Despite the presumption of innocence, there’s not a lot of sympathy for the accused. There’s even less pity for the convicted.
Coddle a criminal? Why, that’s for ‘bleeding-heart liberals.‘ No politician ever got elected saying they were soft on crime. Serve the criminals bad food, take away their television sets, and put ’em in pink underwear and be universally applauded.
Soft on the death penalty? Don’t even say it. Remember instead California Supreme Court Justice Rose Bird, the first Chief Justice ever recalled from office because she categorically opposed the death penalty. And also take note that the self-described ‘Law West of the Pecos,’ the legendary Judge Roy Bean would be little remembered today but for his supposed “Hang ’em first. Try ’em later” predilections.
But regardless of one’s political leanings, there’s good reason for the rest of us to care about the workings of the criminal justice system. Political convictions matter least when it’s your rear-end or a loved one’s that’s caught in the worm gears of criminal justice. It’s like Ernie Pyle saying, “There are no atheists in foxholes.”
In Brown v. United States, Justice Oliver Wendell Holmes said, “Detached reflection cannot be demanded in the presence of an uplifted knife.” Likewise, detached reflection on the quality of justice dispensed in criminal courts evaporates when faced with the law’s full weight.
After all, isn’t a conservative really a liberal who just got mugged and a liberal a conservative who just got arrested? The latter half of that aphorism is attributed to both author Tom Wolfe and to newsman Ted Koppel. But better still is what poet William Blake said about our state of mind, “As a man is, so he sees.”
In 2004, the American Bar Association issued a report entitled, Gideon’s Broken Promise: America’s Continuing Quest for Equal Justice, which was based on public hearings held in 22 jurisdictions by the ABA’s Standing Committee on Legal Aid and Indigent Defendants (ABA SCLAID). The purpose of the hearings was to examine whether the promise of Gideon v. Wainwright was being kept.
In its 9-0 decision, the Supreme Court in Gideon found that the Sixth Amendment’s guarantee of counsel was a fundamental right, essential to a fair trial, which should be made applicable to the states through the Due Process Clause of the Fourteenth Amendment. Justice Black asserted that a fair trial for a poor defendant could not be guaranteed without the assistance of counsel and that “lawyers in criminal courts are necessities, not luxuries.”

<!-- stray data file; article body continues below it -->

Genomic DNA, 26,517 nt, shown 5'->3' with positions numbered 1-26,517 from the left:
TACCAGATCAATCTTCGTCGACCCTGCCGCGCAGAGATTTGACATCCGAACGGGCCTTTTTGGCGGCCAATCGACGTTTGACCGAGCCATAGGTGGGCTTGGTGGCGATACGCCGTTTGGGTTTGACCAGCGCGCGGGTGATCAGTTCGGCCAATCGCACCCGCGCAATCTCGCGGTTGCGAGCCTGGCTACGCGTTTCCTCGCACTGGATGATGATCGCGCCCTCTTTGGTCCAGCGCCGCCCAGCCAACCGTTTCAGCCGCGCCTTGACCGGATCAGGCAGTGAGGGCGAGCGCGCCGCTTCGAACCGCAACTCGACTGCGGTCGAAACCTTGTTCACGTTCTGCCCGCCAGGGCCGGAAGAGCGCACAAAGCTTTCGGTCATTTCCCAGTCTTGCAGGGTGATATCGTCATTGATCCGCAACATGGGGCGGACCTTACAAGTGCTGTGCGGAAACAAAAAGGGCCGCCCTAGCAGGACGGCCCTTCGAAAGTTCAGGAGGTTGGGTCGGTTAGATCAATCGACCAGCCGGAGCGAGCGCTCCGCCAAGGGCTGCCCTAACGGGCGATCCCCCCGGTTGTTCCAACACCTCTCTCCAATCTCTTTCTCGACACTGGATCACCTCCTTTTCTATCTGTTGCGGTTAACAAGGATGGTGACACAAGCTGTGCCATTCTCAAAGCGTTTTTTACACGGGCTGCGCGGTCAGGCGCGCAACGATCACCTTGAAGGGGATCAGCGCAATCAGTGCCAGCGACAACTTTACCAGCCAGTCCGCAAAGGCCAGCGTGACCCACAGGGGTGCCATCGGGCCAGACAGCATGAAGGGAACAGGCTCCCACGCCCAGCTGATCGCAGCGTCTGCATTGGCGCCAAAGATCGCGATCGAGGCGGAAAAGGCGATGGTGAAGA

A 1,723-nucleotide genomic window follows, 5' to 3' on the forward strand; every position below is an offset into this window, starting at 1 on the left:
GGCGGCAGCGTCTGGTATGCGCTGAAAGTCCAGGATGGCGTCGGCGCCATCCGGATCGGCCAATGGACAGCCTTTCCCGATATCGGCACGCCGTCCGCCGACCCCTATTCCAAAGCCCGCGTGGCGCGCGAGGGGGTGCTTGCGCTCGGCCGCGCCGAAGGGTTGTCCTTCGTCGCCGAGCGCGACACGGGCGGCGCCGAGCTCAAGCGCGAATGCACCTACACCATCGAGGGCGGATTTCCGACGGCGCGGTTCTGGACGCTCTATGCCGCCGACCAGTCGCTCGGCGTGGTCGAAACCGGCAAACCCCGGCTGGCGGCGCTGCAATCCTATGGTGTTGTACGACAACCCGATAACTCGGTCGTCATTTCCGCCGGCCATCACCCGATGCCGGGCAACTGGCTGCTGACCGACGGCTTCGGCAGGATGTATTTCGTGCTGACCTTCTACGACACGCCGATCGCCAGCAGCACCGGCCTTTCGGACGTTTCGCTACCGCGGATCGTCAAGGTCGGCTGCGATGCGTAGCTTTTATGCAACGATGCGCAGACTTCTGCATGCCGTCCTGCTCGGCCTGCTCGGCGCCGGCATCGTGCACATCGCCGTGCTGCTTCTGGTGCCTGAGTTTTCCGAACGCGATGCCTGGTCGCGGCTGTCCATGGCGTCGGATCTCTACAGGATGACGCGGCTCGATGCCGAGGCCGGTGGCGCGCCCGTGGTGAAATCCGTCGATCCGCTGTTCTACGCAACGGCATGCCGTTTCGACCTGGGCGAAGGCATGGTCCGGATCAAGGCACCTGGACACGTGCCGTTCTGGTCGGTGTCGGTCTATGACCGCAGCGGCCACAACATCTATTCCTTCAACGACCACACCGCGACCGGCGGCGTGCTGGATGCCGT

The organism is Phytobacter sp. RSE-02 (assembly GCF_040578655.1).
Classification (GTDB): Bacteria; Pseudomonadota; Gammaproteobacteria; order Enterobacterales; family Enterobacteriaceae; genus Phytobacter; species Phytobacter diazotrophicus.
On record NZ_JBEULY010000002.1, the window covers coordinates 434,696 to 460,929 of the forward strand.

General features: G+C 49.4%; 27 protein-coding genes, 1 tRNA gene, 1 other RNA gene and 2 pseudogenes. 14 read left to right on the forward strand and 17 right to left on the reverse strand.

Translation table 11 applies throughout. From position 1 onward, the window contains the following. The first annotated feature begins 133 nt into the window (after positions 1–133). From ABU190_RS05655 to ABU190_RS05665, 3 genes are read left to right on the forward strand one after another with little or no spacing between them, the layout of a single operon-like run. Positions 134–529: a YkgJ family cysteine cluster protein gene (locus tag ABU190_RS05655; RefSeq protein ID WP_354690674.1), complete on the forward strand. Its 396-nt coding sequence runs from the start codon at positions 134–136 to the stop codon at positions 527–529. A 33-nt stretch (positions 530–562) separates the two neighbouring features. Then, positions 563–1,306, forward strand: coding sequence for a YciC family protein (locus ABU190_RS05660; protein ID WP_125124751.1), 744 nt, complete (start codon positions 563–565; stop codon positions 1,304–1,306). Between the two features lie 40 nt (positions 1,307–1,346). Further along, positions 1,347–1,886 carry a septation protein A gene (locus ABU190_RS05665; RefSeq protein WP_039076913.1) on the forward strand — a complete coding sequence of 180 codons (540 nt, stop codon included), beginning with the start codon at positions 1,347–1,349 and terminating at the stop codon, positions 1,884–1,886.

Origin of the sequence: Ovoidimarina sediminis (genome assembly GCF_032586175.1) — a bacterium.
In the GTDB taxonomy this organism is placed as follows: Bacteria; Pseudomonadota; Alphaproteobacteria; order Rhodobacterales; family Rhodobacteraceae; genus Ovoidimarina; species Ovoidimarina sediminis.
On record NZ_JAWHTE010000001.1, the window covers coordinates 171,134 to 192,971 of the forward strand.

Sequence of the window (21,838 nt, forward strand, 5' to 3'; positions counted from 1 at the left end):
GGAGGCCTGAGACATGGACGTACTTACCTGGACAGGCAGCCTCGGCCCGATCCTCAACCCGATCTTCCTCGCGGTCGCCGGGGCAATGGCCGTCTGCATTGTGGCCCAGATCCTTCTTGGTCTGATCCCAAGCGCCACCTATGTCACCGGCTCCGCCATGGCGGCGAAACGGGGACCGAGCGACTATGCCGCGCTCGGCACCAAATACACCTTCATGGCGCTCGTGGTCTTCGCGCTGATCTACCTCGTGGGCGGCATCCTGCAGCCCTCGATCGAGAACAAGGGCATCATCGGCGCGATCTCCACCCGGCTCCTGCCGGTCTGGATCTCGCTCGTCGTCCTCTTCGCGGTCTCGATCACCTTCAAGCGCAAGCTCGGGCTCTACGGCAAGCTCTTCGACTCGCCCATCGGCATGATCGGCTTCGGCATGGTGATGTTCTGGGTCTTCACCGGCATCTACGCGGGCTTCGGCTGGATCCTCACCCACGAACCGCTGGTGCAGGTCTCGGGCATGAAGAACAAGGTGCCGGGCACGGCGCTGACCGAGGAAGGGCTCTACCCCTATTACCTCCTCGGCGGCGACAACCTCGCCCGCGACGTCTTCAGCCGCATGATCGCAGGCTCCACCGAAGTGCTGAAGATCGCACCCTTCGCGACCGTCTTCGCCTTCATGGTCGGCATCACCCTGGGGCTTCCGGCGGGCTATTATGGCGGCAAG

In the ABA SCLAID Report’s Executive Summary, the following was said: “Overall, our hearings support the disturbing conclusion that thousands of persons are processed through America’s courts every year either with no lawyer at all or with a lawyer who does not have the time, resources, or in some cases the inclination to provide effective representation. All too often, defendants plead guilty, even if they are innocent, without really understanding their legal rights or what is occurring. Sometimes the proceedings reflect little or no recognition that the accused is mentally ill or does not adequately understand English. The fundamental right to a lawyer that Americans assume apply to everyone accused of criminal conduct effectively does not exist in practice for countless people across the United States.”
Looking for the metrics of justice.
Writing in an August 10, 2010 New York Times Op-ed, Justice by the Numbers, lawyer and journalist Amy Bach, author of Ordinary Injustice: How America Holds Court, reiterates her book’s assertion that the criminal courts need to adopt transparent metrics so the public can better assess the dispensation of justice in the nation’s criminal courts.
Bach admits that communities don’t necessarily concern themselves with the criminal courts. Unlike other public services like schools, colleges and hospitals, most people don’t get exposed to the criminal system unless they’re unlucky or just can get out of their own way.
Admittedly, some measurements do exist of what goes on in our courts. For example, jurisdictions adopting a merit selection and judicial retention system typically use judicial performance evaluations to assess the way judges perform their jobs. For instance, Colorado’s Commission on Judicial Performance recently issued the results of its 2010 survey.
But Bach’s prescription is arguably more substantive. Rather than rely on survey questionnaires to a random sample of persons who have appeared in court before a given judge, Bach’s so-called “justice index” would rely on data already available from the nation’s 25 largest counties. A committee made up of lawyers, community representatives, statisticians and law professors would set the metrics, which would be used to slice and dice the masses of data. As one possible measurement, Bach suggests, “the percentage of people who plead guilty without an attorney or average bail amounts.”
Bach is on to something. Governmental openness and transparency are essential components of a truly free democracy. There should be no argument when she posits that the absence of data to evaluate how courts provide legal services has “a corrosive effect: without public awareness of a court system’s strengths and weaknesses, inefficiencies and civil liberties violations are never remedied.”